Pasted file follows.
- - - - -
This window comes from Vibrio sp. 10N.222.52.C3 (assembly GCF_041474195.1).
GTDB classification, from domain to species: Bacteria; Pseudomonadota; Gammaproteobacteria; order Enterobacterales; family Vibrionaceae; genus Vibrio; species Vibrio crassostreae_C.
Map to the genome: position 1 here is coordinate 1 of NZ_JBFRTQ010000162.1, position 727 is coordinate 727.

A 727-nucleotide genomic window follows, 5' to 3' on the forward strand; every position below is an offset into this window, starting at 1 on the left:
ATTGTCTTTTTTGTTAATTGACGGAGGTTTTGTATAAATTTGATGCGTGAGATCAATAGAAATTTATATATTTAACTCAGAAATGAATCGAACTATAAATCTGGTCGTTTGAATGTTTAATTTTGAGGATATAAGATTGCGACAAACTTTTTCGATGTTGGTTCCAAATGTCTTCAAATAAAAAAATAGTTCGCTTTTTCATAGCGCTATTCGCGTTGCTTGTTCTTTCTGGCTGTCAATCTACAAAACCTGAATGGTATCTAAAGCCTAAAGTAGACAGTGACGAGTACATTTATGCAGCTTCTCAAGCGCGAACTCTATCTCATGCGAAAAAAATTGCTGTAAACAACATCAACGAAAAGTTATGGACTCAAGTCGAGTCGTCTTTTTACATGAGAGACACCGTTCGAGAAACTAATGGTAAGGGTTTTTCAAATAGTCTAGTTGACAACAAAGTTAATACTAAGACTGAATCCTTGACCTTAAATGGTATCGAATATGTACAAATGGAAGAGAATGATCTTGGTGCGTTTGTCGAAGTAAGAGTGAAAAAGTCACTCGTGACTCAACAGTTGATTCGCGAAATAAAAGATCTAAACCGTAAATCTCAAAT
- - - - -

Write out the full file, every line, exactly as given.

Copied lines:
This window comes from Vibrio sp. 10N.222.52.C3 (assembly GCF_041474195.1).
GTDB classification, from domain to species: Bacteria; Pseudomonadota; Gammaproteobacteria; order Enterobacterales; family Vibrionaceae; genus Vibrio; species Vibrio crassostreae_C.
Map to the genome: position 1 here is coordinate 1 of NZ_JBFRTQ010000162.1, position 727 is coordinate 727.

A 727-nucleotide genomic window follows, 5' to 3' on the forward strand; every position below is an offset into this window, starting at 1 on the left:
ATTGTCTTTTTTGTTAATTGACGGAGGTTTTGTATAAATTTGATGCGTGAGATCAATAGAAATTTATATATTTAACTCAGAAATGAATCGAACTATAAATCTGGTCGTTTGAATGTTTAATTTTGAGGATATAAGATTGCGACAAACTTTTTCGATGTTGGTTCCAAATGTCTTCAAATAAAAAAATAGTTCGCTTTTTCATAGCGCTATTCGCGTTGCTTGTTCTTTCTGGCTGTCAATCTACAAAACCTGAATGGTATCTAAAGCCTAAAGTAGACAGTGACGAGTACATTTATGCAGCTTCTCAAGCGCGAACTCTATCTCATGCGAAAAAAATTGCTGTAAACAACATCAACGAAAAGTTATGGACTCAAGTCGAGTCGTCTTTTTACATGAGAGACACCGTTCGAGAAACTAATGGTAAGGGTTTTTCAAATAGTCTAGTTGACAACAAAGTTAATACTAAGACTGAATCCTTGACCTTAAATGGTATCGAATATGTACAAATGGAAGAGAATGATCTTGGTGCGTTTGTCGAAGTAAGAGTGAAAAAGTCACTCGTGACTCAACAGTTGATTCGCGAAATAAAAGATCTAAACCGTAAATCTCAAAT